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Possible causes of economic growth

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Possible causes of economic growth 1. Define what is meant by economic growth and how it is commonly measured? Economic growth is the change in potential output of the economy shown by a shift to the right of the production possibility frontier. Economic growth is usually measured by the change in real national income. In practice, national income can be measured in many ways, but growth statistics tend to be presented in terms of either a change in GDP or GNP. Growth must be measured in real terms because it is the change in the volume of goods and services that we are attempting to measure and not their monetary value. 2. Outline the possible causes of growth. Economic growth occurs when there is an increase in the quantity of quality of the factors of production or when they are used more efficiently. A government wishing to increase growth in the economy fundamentally must pursue policies, which will increase labour productivity. ...read more.


The graph, which shows growth in labour productivity, has positive correlation. This graph suggests that by increasing the quality of labour, more can be produced for the same quantity of labour. This supports hypothesis 1. The graph, which shows growth in capital productivity, also shows positive correlation. This is because more can be produced with the same quantity of capital. This supports hypothesis 3. The graph, which shows government spending, has negative correlation. This is because the government does not spend money as efficiently as a person would. The government would invest it in public goods. If government spending is high, GDP is low, as the government will spend more on the trough of the business cycle. The graph that shows long-term interest rates also has negative correlation. This is because when interest rates are low, there is an increase in GDP, as people will not invest if interest rates are high. Q4. Which of the 7 major OECD countries (labelled) ...read more.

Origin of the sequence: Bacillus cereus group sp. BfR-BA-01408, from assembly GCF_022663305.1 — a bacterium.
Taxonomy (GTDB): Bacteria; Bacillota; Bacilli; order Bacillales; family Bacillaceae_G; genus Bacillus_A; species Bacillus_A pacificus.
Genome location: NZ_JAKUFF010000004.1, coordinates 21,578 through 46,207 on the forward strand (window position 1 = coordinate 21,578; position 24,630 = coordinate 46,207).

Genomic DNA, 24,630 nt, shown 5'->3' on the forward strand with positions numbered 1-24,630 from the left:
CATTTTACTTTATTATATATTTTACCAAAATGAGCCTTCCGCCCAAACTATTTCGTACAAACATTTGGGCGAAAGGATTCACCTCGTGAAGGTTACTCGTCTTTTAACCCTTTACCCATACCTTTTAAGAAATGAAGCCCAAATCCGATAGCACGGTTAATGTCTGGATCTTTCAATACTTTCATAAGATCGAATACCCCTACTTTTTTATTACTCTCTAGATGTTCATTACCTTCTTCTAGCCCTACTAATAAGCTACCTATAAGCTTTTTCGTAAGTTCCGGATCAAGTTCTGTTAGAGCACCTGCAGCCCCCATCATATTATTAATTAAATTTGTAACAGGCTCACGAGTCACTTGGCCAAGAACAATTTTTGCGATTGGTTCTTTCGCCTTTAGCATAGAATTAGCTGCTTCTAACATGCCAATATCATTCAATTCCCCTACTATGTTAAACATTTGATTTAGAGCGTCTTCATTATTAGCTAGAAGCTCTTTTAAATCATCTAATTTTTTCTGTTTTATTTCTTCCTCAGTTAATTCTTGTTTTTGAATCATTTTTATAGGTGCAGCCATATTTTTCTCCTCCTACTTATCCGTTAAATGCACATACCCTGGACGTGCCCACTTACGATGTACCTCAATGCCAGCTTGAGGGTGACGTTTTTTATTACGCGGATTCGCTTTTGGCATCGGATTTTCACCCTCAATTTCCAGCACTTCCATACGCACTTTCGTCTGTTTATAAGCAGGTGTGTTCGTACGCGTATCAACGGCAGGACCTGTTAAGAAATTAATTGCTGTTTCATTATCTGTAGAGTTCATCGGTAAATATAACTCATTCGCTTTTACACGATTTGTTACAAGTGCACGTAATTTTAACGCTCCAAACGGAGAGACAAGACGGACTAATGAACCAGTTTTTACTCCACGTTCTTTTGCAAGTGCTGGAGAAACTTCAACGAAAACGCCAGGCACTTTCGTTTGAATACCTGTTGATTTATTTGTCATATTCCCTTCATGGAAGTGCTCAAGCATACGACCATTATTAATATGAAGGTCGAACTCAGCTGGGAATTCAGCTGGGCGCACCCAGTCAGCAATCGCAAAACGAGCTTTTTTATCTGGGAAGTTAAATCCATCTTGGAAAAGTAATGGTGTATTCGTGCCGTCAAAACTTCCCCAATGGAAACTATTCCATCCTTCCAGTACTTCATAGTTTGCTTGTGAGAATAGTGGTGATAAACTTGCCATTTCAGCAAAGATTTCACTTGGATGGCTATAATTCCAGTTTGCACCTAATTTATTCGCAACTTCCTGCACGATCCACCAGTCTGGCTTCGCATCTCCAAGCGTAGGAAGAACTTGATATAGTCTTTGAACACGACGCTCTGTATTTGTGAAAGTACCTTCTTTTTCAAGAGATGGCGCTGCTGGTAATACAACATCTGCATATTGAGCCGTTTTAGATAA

Much of the supposed increase in income has come from placing monetary values on what existed already. Much of the increase in income generated by the public sector of the economy comes not from increased production but from increased wages paid to public sector workers who produce the same amount of services. However, material living standards have increased, people not only consume more goods and services, but they have on average far more leisure time. Another argument is that modern industrialised societies have created large negative externalities. But perhaps the most serious anti-growth argument is that growth is unsustainable. Each extra percent increase in national income uses up non-renewable resources such as oil, coal and copper. It was thought that industrialised economies would collapse. They would be caught between a growth in pollution and a decline in the availability of scarce resources such as oil, coal and timber. However, in a market economy, growing scarcity of a resource, such as oil, results in a rise in price. First, demand and therefore consumption falls, and it becomes profitable to explore for new supplies of the resource. Also, consumers switch to substitute products, whilst producers are encouraged to find new replacement products. ...read more.

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